About Violet: I am very grateful to the BBSRC-funded Zoonoses and Emerging Livestock Systems (ZELS) Programme and the Institute for Development Studies (IDS) at the University of Sussex for offering me a scholarship to pursue a PhD in zoonoses and gender in Tanzania. IDS is renowned for producing excellent researchers with great analytical depth, and anyone who has been through the Institute stands out in any crowd. My application was motivated by this prospect and I look forward to being a part of the institute’s proud history. I hope to work with my supervisors and fellow ZELS PhD researchers towards attaining my study objective that is, to assess the gendered vulnerability to Brucellosis in small-holder goat, sheep and cattle farmers in Northern Tanzania.
I have been working on gender issues and the intersection with human health and nutrition in smallholder livestock farmers in Tanzania thus, this study is a great opportunity for me to advance my research skills in an area that I really love and I have passion for. I hope that my research will contribute to a better understanding of gendered vulnerabilities to zoonoses , and inform interventions aimed at reducing the vulnerabilities. I cannot wait to start this exciting journey at IDS!
Project Title: A gendered assessment of vulnerability to brucellosis in cattle, goat and sheep small-holder farmers in northern Tanzania
Project Outline: This PhD studentship is linked with the project investigating Social, Economic and Environmental Drivers of Zoonoses in Tanzania (SEEDZ). The interdisciplinary supervisory team will be drawn from researchers with expertise in social sciences, development studies, and health, agricultural and wildlife policy based at the Institute for Development Studies (IDS), University of Glasgow, Nelson Mandela African Institution of Science and Technology, Tanzania, and other partner institutions in the Zoonoses and Emerging Livestock Systems (ZELS) programme. The PhD will align with others in the ZELS Associated Studentships (ZELS-AS) programme through common interests in developing interdisciplinary approaches to tackle zoonotic disease problems, with relevance for the range of disease problems addressed by the ZELS programme.
This particular PhD studentship will be linked to the Health and Nutrition Cluster at IDS. Focusing on zoonotic disease, the studentship invites attention to its social dimensions – in relation, for instance, to risk and knowledge; transmission processes; ecological and environmental drivers; social and political change; development and poverty; public health and diagnoses challenges; and policy and politics. In the context of growing research and policy interest in One Health approaches that consider human, animal and environmental health together, this studentship offers a unique opportunity to bring new interdisciplinary insights and critical perspectives to bear.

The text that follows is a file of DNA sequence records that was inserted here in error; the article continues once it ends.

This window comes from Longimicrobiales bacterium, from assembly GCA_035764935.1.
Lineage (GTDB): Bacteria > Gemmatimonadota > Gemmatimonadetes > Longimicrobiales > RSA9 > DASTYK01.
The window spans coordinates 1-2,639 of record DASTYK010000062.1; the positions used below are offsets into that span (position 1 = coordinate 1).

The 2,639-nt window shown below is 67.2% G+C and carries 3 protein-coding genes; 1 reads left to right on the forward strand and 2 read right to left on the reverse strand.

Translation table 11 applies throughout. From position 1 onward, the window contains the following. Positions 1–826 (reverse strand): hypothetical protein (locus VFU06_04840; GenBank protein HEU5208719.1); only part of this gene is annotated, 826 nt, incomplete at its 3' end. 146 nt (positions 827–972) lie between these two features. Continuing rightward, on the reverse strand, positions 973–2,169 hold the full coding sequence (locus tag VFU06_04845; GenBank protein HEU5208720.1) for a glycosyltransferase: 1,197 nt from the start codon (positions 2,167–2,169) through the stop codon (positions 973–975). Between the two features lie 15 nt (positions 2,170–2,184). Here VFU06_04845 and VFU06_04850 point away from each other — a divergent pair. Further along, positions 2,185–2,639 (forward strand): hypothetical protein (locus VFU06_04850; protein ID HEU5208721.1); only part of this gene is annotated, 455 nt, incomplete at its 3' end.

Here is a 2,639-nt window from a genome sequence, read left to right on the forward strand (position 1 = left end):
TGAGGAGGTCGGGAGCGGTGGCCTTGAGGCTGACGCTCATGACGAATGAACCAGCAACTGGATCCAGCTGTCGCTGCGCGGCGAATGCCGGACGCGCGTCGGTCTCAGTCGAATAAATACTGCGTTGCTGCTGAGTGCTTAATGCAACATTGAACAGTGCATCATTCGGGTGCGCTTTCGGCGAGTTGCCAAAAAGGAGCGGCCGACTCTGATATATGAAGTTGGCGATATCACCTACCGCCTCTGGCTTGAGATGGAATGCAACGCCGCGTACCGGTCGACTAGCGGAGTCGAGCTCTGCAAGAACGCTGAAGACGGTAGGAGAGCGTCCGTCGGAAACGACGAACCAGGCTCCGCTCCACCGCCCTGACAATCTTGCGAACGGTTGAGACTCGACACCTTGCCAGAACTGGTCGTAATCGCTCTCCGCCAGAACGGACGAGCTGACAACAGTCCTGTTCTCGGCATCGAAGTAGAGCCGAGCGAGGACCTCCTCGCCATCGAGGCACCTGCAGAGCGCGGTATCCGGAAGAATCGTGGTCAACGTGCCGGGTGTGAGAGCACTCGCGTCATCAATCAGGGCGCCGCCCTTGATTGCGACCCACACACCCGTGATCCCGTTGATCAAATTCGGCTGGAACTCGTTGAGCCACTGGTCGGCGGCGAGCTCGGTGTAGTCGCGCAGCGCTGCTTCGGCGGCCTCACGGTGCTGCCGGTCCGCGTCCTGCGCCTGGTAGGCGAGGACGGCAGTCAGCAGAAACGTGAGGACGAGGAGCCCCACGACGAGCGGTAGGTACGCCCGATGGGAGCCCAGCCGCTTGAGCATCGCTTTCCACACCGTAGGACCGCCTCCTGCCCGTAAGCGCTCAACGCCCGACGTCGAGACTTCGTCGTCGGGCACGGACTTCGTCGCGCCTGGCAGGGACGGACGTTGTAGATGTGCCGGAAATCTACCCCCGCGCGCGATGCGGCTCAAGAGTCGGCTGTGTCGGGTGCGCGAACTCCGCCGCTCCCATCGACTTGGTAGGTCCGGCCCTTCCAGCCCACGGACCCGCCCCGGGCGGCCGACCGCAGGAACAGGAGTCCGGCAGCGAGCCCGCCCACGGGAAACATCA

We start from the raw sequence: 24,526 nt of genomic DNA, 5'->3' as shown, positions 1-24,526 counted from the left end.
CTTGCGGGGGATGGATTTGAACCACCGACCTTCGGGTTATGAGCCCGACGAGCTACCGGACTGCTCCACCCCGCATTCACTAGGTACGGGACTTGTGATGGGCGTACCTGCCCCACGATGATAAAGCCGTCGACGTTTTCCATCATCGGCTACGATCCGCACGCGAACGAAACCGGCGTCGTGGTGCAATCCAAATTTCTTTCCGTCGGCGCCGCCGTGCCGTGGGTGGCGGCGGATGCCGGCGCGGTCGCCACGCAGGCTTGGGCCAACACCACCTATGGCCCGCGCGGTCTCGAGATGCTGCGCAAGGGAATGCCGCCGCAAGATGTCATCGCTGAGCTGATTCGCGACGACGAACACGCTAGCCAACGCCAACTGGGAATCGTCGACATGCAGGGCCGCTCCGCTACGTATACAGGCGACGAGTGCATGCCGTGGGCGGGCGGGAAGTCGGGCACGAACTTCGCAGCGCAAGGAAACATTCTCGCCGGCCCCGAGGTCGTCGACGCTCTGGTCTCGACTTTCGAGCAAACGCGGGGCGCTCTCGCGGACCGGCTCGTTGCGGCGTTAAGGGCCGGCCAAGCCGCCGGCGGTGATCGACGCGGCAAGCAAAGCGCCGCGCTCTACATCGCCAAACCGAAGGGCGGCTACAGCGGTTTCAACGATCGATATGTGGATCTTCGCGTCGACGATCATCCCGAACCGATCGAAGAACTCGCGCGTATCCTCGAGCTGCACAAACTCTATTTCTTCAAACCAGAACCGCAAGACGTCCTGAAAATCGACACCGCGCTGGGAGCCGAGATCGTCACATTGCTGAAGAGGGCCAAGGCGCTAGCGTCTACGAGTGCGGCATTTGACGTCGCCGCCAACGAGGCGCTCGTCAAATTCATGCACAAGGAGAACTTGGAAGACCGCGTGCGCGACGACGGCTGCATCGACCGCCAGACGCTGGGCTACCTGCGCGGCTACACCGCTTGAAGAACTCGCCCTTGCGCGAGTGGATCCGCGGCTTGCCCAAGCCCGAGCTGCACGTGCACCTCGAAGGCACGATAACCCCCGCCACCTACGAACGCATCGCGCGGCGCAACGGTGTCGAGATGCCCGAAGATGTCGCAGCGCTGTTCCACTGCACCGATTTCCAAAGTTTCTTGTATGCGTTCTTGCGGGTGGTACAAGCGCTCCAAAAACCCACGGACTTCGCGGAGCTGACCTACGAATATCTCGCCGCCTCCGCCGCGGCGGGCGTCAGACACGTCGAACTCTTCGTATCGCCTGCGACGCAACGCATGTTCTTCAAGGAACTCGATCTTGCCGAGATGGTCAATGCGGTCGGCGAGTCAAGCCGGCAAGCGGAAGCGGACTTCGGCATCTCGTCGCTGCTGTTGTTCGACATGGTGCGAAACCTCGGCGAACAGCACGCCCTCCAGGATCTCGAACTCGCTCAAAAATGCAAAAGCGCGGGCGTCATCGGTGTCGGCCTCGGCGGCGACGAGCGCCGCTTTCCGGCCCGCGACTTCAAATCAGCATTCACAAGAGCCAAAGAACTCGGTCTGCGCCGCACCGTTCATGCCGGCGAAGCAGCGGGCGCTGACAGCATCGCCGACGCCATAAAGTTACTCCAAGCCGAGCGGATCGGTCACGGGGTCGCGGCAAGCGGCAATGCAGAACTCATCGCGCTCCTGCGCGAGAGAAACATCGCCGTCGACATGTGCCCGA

In conceptual and methodological terms, the research will be able to employ, adapt and further develop a range of ethnographic and narrative approaches to the understanding of epidemics and disease dynamics, and the politics of policy processes, already pioneered by IDS researchers. The work will be situated within a strong social science research trajectory exploring the social, economic and political dimensions of zoonotic disease.
It will complement and add value to the established and ongoing work of IDS, which emphasises the social-ecological dynamics of disease. For example, IDS has been at the forefront of work looking at the social-ecological dimensions of the 2014/5 Ebola epidemic. The IDS-based Social, Technological and Environmental Pathways to Sustainability (STEPS) Centre also leads the Dynamic Drivers of Disease in Africa Consortium, which is exploring a range of disease case studies and settings, including Rift Valley fever in Kenya, Lassa fever in Sierra Leone, trypanosomiasis in southern Africa and henipa viruses in Ghana.
Other STEPS projects explore livestock-transmitted zoonoses in Asia and examine the complex interplays between science and policy on zoonotic disease while also looking at how these play out amongst poor and affected communities (on topics such as avian flu, Rift Valley fever, epidemics, bats and disease policy).
Supervisor: Dr Linda Waldman (Main supervisor, Institute of Development Studies)
Contact Violet: V.Barasa@ids.ac.uk
Read a blog about her journey to IDS and ZELS-AS: http://www.ids.ac.uk/opinion/i-googled-ids